And our last question comes from Rob Stone.

Robert W. Stone - Cowen and Company, LLC, Research Division

Cowen and Company. Tom, a little bit of color on the cost roadmap, if you can. What was it that allows you to exceed your goals for 2012? And how are you thinking about progress this year?

Thomas H. Werner

So the big drivers in 2012 was a metric that you'll remember well, Rob. We're using a lot less polysilicon per watt. We've had some great success in our manufacturing engineering group on that front, which is a combination of thinner wafers, higher efficiency and better yields. So we've been able to innovate quite successfully. We're starting to ramp our Gen 3 technology, and that is a more effective, cost-effective technology. So that's a driver as well. Fab 3, our joint venture with AUO, is performing excellently. And they've driven a number of our operating metrics really favorably. So that has had a big impact. We've also been able to innovate in our module designs. We've designed some new custom materials in our module that allow us to get more energy output that are unique to SunPower. And we've done -- been able to do that, while reducing the cost. So those are the primary drivers. We have benefited as well, however, from a more cost-effective supply chain, that being the drivers, of course, glass, aluminum, silicon, where we have long-term partners. And they see, they appreciate when they see something like AVSP booked because then they know they've got a really stable partner to work with. And so working together, we've been able to wring out costs of our supply-chain. So those would be the primary things I'd point to, Rob. As I look to 2013, we're equally aggressive this year. We have -- we're expanding our Gen 3 technology. We have some step reduction programs that will continue to fan out through our fabs, and that's one of the things that I forgot to mention. In our Fab 2, we completed the first significant step reduction program across all of our lines. So as we look to 2013, it's further improvement on a lot of the things I talked about, including step reduction. So as I said earlier, I think our innovation pipeline to get cost out is as strong as it's ever been as we look to '13 and '14.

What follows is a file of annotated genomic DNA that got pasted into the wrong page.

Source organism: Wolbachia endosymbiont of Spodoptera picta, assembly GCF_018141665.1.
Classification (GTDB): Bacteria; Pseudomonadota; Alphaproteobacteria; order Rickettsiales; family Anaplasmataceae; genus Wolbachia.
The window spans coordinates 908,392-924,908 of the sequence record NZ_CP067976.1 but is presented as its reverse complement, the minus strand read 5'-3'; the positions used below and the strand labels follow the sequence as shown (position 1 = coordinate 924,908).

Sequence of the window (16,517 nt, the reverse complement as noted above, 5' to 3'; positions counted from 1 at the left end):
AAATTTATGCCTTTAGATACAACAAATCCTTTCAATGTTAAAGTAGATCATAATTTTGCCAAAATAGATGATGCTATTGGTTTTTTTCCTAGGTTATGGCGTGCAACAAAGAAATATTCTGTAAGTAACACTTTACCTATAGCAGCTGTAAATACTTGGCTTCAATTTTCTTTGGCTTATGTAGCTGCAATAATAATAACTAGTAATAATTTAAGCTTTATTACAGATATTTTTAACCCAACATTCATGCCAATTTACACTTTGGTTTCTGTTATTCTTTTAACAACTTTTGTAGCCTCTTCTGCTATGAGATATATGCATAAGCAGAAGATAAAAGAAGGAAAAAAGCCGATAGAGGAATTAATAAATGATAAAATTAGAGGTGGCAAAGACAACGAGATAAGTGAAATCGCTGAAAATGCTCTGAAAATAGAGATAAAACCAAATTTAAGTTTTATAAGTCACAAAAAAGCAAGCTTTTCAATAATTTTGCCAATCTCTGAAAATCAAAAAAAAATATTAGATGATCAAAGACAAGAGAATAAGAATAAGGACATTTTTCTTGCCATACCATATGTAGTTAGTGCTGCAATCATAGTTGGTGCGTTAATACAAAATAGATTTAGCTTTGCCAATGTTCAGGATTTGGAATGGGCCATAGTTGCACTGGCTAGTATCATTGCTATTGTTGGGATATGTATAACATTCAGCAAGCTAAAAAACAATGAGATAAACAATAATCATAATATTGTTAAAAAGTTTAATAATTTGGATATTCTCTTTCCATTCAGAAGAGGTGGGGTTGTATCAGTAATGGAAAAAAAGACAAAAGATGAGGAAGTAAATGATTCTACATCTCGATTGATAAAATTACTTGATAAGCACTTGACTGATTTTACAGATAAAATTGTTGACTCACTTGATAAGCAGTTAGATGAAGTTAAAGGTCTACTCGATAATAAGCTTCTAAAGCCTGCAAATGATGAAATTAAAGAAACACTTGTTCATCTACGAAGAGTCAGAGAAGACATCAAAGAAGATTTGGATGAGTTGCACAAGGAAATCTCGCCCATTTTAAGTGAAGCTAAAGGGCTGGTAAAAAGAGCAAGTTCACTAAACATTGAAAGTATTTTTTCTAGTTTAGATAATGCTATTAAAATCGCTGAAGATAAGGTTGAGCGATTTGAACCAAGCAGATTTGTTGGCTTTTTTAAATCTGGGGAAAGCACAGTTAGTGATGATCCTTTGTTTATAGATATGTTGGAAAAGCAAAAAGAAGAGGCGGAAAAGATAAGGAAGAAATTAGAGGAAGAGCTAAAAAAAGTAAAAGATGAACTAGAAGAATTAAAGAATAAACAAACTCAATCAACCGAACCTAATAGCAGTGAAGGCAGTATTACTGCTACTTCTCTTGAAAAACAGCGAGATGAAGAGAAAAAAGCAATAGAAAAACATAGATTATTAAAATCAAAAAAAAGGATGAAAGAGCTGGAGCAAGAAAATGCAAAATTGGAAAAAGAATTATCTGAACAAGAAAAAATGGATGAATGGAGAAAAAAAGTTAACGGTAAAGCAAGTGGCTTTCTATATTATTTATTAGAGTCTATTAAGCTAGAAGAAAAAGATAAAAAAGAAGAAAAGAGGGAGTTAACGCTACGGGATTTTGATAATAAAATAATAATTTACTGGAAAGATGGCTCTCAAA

Robert W. Stone - Cowen and Company, LLC, Research Division

A follow-up if I may, you mentioned supply-chain. Given how tough industry conditions have been over the last year, do you have any concerns or big picture thoughts about how we should think about the supply chain this year, health of vendors and so forth?

Thomas H. Werner

Yes. Broadly speaking, the big guys or the big suppliers are stable. They're navigating through their market. They've had to make some rather dramatic changes in terms of capacity expansion and thinning sites just like SunPower has. As you know, there's at least one important inverter manufacturer that's no longer with us. And so, we've really spent a lot of time as a company making sure we future-proofed our supply base. And we are working with -- on some of the significant commodities, the who's who, and we have been for several years. So our confidence that we're insulated from a significant or disruption in the supply chain is high. Will there be disruption in the supply chain? Yes, absolutely. The challenges of the market over the last few years clearly move throughout the upstream part of the value chain.

Thank you all for joining us today. We really appreciate it. We look forward to our Q1 call, and then we'll follow that up with an Analyst Meeting in May. Thank you.


Thank you. That does conclude today's conference. Thank you for your participation. And you may disconnect at this time.